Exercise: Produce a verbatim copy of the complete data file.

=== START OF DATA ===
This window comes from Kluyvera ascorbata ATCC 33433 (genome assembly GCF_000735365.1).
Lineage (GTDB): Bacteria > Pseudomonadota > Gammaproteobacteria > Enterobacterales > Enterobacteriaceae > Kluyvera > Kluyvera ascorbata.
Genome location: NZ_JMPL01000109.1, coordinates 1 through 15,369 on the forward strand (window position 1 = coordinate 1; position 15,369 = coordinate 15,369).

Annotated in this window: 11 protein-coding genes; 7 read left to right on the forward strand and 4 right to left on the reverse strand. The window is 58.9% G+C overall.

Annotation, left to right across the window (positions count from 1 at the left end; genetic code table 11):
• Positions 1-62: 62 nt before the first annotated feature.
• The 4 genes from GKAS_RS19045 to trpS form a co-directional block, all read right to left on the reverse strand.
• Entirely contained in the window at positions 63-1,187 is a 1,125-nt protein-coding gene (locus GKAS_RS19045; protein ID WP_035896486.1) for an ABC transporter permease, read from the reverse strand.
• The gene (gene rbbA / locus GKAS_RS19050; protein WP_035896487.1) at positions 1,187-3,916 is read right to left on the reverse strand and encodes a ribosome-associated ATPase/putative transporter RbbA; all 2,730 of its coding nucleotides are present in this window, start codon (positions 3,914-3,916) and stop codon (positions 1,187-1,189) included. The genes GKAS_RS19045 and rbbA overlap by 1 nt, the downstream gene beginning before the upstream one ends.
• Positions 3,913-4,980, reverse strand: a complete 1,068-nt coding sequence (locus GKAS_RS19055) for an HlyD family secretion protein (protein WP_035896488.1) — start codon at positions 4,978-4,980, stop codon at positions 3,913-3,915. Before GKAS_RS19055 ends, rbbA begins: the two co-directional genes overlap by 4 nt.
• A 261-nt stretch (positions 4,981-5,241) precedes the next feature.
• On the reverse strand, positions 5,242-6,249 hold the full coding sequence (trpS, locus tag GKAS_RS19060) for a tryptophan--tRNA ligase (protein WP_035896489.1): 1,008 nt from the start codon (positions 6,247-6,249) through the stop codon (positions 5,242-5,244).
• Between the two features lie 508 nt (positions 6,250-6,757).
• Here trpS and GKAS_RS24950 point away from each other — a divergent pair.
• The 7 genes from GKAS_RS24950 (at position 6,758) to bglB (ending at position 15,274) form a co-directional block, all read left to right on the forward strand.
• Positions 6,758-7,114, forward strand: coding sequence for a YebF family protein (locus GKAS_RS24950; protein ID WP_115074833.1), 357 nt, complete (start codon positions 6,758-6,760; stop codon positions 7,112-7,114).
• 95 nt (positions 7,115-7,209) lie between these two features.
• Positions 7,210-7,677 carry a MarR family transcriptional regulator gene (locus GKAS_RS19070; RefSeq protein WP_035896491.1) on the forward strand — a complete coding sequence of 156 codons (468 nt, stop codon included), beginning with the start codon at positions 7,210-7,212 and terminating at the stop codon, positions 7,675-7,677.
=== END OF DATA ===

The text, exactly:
This window comes from Kluyvera ascorbata ATCC 33433 (genome assembly GCF_000735365.1).
Lineage (GTDB): Bacteria > Pseudomonadota > Gammaproteobacteria > Enterobacterales > Enterobacteriaceae > Kluyvera > Kluyvera ascorbata.
Genome location: NZ_JMPL01000109.1, coordinates 1 through 15,369 on the forward strand (window position 1 = coordinate 1; position 15,369 = coordinate 15,369).

Annotated in this window: 11 protein-coding genes; 7 read left to right on the forward strand and 4 right to left on the reverse strand. The window is 58.9% G+C overall.

Annotation, left to right across the window (positions count from 1 at the left end; genetic code table 11):
• Positions 1-62: 62 nt before the first annotated feature.
• The 4 genes from GKAS_RS19045 to trpS form a co-directional block, all read right to left on the reverse strand.
• Entirely contained in the window at positions 63-1,187 is a 1,125-nt protein-coding gene (locus GKAS_RS19045; protein ID WP_035896486.1) for an ABC transporter permease, read from the reverse strand.
• The gene (gene rbbA / locus GKAS_RS19050; protein WP_035896487.1) at positions 1,187-3,916 is read right to left on the reverse strand and encodes a ribosome-associated ATPase/putative transporter RbbA; all 2,730 of its coding nucleotides are present in this window, start codon (positions 3,914-3,916) and stop codon (positions 1,187-1,189) included. The genes GKAS_RS19045 and rbbA overlap by 1 nt, the downstream gene beginning before the upstream one ends.
• Positions 3,913-4,980, reverse strand: a complete 1,068-nt coding sequence (locus GKAS_RS19055) for an HlyD family secretion protein (protein WP_035896488.1) — start codon at positions 4,978-4,980, stop codon at positions 3,913-3,915. Before GKAS_RS19055 ends, rbbA begins: the two co-directional genes overlap by 4 nt.
• A 261-nt stretch (positions 4,981-5,241) precedes the next feature.
• On the reverse strand, positions 5,242-6,249 hold the full coding sequence (trpS, locus tag GKAS_RS19060) for a tryptophan--tRNA ligase (protein WP_035896489.1): 1,008 nt from the start codon (positions 6,247-6,249) through the stop codon (positions 5,242-5,244).
• Between the two features lie 508 nt (positions 6,250-6,757).
• Here trpS and GKAS_RS24950 point away from each other — a divergent pair.
• The 7 genes from GKAS_RS24950 (at position 6,758) to bglB (ending at position 15,274) form a co-directional block, all read left to right on the forward strand.
• Positions 6,758-7,114, forward strand: coding sequence for a YebF family protein (locus GKAS_RS24950; protein ID WP_115074833.1), 357 nt, complete (start codon positions 6,758-6,760; stop codon positions 7,112-7,114).
• 95 nt (positions 7,115-7,209) lie between these two features.
• Positions 7,210-7,677 carry a MarR family transcriptional regulator gene (locus GKAS_RS19070; RefSeq protein WP_035896491.1) on the forward strand — a complete coding sequence of 156 codons (468 nt, stop codon included), beginning with the start codon at positions 7,210-7,212 and terminating at the stop codon, positions 7,675-7,677.